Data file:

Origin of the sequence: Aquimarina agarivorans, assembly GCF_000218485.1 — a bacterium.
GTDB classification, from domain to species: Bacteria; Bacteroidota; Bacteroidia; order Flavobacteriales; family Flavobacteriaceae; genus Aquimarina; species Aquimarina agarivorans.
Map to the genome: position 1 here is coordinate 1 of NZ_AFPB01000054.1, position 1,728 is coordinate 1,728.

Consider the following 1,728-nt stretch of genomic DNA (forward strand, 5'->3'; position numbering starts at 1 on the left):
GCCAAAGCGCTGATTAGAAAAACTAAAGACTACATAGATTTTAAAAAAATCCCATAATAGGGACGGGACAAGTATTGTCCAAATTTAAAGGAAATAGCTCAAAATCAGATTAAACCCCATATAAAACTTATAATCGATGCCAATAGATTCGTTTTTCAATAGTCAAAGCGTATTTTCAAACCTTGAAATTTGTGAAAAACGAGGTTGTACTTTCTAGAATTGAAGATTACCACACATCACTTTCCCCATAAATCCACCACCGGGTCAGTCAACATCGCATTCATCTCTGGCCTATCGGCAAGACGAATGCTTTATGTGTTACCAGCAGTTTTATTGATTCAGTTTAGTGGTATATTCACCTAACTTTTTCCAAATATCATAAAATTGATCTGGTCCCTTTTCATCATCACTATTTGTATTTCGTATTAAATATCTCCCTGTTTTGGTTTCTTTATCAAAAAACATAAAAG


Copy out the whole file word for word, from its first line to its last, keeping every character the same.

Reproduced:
Origin of the sequence: Aquimarina agarivorans, assembly GCF_000218485.1 — a bacterium.
GTDB classification, from domain to species: Bacteria; Bacteroidota; Bacteroidia; order Flavobacteriales; family Flavobacteriaceae; genus Aquimarina; species Aquimarina agarivorans.
Map to the genome: position 1 here is coordinate 1 of NZ_AFPB01000054.1, position 1,728 is coordinate 1,728.

Consider the following 1,728-nt stretch of genomic DNA (forward strand, 5'->3'; position numbering starts at 1 on the left):
GCCAAAGCGCTGATTAGAAAAACTAAAGACTACATAGATTTTAAAAAAATCCCATAATAGGGACGGGACAAGTATTGTCCAAATTTAAAGGAAATAGCTCAAAATCAGATTAAACCCCATATAAAACTTATAATCGATGCCAATAGATTCGTTTTTCAATAGTCAAAGCGTATTTTCAAACCTTGAAATTTGTGAAAAACGAGGTTGTACTTTCTAGAATTGAAGATTACCACACATCACTTTCCCCATAAATCCACCACCGGGTCAGTCAACATCGCATTCATCTCTGGCCTATCGGCAAGACGAATGCTTTATGTGTTACCAGCAGTTTTATTGATTCAGTTTAGTGGTATATTCACCTAACTTTTTCCAAATATCATAAAATTGATCTGGTCCCTTTTCATCATCACTATTTGTATTTCGTATTAAATATCTCCCTGTTTTGGTTTCTTTATCAAAAAACATAAAAG